I heard this question from a business owner the other day: “Should I redesign my site or can it be fixed?
The site wasn’t creating sales nor was there as much traffic to it. When the site was built, they had it optimized for the search engines. However, they did little additional online marketing. The content on the site hadn’t been updated in years. This is not unusual. Many businesses have limited time and budget and plan to do more when they can.
When a site isn’t getting enough traffic nor converting the traffic it does get, a website redesign is often thought to be the answer. But before you go spending the time and money on a redesign, it might be a wise investment to look at your website from several perspectives, including some based on the concepts of usability and SEO (Search Engine Optimization).
Does your current site address:
1. Specifically who are the targeted visitors who will be coming to your site? What are they hoping to accomplish and can they easily find this information or product? Is your information up-to-date?
2. Why are your visitors there? Why did they feel the need to find your site in the first place? What motivation are you providing them to stay at your site? How are you persuading them to buy your product or service; how are you helping them to make that decision?
3. Has your website been built so that the search engines can “read” and index it? Has it been optimized?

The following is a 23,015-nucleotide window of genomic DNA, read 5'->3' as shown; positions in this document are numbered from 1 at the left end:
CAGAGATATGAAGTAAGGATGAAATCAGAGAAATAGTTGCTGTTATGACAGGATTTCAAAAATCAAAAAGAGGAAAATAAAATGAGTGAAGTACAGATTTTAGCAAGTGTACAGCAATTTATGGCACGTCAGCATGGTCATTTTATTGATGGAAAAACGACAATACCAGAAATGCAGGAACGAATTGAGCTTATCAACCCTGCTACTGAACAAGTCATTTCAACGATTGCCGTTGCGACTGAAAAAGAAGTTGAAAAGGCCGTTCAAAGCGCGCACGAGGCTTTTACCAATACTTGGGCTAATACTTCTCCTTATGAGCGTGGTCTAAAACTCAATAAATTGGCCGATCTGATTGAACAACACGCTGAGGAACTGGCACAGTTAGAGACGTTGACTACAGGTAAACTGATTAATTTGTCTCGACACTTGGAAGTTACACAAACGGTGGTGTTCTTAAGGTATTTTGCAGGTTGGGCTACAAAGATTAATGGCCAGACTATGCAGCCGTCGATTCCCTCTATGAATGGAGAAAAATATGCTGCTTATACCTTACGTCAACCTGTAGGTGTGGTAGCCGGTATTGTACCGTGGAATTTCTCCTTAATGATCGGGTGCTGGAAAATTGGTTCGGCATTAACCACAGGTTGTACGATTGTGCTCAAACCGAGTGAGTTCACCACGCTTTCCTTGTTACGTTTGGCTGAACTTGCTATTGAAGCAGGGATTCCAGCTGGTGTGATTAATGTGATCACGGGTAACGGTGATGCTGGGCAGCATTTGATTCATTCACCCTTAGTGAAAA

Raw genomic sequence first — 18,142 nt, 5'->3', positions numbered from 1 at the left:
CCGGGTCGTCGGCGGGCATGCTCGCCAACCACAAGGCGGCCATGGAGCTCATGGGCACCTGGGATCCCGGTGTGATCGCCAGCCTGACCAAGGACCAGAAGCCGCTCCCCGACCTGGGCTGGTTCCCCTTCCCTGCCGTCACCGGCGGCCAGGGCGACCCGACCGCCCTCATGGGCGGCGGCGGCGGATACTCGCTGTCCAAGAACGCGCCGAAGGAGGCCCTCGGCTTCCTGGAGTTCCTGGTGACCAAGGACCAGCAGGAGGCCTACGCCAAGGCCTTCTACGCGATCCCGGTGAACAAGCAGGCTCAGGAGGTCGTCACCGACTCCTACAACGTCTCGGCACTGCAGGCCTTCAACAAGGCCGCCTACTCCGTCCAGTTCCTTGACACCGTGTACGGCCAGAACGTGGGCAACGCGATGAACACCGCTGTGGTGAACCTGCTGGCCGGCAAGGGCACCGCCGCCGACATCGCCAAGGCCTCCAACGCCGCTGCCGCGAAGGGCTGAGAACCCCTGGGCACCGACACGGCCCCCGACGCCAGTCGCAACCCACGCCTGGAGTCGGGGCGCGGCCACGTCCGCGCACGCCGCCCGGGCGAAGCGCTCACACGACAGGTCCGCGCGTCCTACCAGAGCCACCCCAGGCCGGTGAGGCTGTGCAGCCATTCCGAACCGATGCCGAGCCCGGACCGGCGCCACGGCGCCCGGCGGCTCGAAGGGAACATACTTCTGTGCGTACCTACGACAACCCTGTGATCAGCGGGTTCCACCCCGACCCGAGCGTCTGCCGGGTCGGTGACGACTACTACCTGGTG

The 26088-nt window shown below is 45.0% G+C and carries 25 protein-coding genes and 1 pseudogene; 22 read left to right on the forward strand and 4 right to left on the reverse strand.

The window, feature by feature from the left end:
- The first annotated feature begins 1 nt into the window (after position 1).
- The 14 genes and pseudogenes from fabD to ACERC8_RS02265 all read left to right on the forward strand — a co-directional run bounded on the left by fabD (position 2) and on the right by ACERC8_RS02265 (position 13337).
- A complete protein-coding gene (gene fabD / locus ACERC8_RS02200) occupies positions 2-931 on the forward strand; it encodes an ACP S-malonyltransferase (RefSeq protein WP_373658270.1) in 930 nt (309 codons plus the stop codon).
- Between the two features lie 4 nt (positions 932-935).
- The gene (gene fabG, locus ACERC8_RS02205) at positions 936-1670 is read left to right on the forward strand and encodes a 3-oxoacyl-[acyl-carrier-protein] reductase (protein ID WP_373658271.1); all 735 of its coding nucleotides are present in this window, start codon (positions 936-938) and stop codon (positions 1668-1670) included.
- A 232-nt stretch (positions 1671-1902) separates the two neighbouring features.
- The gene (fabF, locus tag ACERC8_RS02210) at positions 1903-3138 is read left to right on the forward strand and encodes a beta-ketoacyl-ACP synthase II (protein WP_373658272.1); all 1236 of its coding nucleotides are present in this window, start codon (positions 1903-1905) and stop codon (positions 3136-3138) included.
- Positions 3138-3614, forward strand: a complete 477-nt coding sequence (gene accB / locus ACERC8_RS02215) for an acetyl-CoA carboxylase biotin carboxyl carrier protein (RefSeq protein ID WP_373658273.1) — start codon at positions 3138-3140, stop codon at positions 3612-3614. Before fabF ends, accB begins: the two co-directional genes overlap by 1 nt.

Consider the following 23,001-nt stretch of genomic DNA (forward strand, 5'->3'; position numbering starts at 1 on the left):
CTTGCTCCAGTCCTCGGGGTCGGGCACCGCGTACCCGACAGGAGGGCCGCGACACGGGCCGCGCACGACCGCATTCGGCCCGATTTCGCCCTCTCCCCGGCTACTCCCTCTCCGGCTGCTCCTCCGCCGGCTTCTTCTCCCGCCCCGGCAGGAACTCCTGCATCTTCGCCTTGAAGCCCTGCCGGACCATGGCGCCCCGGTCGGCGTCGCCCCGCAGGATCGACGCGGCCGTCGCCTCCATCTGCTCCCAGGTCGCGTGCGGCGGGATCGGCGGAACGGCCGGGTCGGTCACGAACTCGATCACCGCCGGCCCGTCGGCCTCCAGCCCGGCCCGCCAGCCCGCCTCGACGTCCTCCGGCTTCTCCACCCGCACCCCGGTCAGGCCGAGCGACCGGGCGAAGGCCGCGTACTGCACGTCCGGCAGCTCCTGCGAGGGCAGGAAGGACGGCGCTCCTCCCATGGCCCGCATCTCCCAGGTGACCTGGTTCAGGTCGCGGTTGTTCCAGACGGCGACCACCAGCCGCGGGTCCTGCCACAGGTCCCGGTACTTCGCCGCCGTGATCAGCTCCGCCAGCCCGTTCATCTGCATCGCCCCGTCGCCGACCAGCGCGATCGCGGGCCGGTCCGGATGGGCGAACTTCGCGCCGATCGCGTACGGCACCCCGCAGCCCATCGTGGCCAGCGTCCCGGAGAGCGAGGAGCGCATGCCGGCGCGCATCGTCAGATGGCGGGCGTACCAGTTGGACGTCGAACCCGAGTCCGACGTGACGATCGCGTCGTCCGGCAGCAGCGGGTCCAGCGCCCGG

4. How are people going to know about your website? “Build it and they will come” only works in the movies. Do you have a strategy for how to improve your website’s visibility and presence in the search engines and in the off-line world? Have you taken advantage of local search opportunities such as Google Local, email campaigns to current clients, social media opportunities and online press release services? Do you have digital assets, such as pictures or press releases that can be used in new ways to promote your site?
If your current site doesn’t do these well, a newly redesigned site won’t work much better unless you plan on addressing these issues. In many cases, a new website design isn’t needed. What is needed is a fresh look at your site from your visitors’ point of view and an assessment of your current online marketing, much of which costs more in time than in actual dollars.
Often an investment in better content – copy, images, video clips, that addresses your audience’s needs and wants will provide a better result as will a targeted plan to increase your website’s visibility through the Web.